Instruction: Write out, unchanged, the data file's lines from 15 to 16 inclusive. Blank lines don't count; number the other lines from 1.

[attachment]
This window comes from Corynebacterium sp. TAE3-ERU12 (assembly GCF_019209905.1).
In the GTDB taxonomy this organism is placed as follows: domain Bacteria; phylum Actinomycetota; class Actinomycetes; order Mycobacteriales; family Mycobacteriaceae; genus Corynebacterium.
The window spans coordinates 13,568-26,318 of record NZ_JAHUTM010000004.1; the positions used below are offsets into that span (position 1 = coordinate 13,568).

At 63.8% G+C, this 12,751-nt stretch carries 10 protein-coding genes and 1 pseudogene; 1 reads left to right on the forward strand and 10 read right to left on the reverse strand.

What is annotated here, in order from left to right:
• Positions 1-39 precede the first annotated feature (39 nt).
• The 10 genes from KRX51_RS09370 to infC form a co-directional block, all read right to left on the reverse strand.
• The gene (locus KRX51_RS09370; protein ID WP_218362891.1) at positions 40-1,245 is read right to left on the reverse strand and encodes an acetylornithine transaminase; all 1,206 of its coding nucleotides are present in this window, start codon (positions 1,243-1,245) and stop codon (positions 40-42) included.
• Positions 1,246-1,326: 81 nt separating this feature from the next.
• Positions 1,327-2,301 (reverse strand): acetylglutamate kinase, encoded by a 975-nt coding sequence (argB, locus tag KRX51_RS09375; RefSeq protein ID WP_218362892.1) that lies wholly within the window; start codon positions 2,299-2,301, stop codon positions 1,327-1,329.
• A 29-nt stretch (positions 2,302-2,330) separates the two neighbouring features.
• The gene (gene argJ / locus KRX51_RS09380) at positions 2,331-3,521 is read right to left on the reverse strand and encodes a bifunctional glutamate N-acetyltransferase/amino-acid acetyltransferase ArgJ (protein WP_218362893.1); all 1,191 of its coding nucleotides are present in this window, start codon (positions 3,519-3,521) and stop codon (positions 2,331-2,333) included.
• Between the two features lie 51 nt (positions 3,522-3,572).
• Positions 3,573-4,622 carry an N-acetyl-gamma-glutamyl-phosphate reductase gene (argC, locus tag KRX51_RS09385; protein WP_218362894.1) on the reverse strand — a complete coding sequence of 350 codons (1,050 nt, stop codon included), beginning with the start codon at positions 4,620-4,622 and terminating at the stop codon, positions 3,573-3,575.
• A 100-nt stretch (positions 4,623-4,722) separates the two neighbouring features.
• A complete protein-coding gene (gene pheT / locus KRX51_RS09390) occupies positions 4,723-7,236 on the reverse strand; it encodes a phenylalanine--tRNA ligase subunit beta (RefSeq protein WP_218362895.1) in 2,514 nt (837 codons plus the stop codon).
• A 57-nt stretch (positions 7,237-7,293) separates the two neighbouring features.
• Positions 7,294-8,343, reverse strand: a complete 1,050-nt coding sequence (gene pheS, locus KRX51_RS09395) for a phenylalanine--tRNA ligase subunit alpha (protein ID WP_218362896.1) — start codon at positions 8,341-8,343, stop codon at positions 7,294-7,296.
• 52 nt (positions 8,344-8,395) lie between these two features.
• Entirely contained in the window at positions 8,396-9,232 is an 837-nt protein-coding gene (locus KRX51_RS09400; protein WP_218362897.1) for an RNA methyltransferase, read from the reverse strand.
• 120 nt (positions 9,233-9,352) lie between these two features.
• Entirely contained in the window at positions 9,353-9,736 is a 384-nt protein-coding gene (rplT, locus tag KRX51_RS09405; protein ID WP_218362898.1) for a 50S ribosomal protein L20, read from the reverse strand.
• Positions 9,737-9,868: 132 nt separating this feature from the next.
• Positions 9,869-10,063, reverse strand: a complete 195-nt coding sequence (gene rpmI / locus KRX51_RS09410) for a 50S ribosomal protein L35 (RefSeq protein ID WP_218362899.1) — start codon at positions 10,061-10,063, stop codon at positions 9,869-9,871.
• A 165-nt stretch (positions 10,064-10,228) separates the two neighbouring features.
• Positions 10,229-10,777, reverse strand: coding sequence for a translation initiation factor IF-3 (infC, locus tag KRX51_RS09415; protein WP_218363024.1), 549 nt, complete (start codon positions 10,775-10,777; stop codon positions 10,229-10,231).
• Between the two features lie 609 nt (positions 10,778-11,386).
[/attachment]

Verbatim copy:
• A 100-nt stretch (positions 4,623-4,722) separates the two neighbouring features.
• A complete protein-coding gene (gene pheT / locus KRX51_RS09390) occupies positions 4,723-7,236 on the reverse strand; it encodes a phenylalanine--tRNA ligase subunit beta (RefSeq protein WP_218362895.1) in 2,514 nt (837 codons plus the stop codon).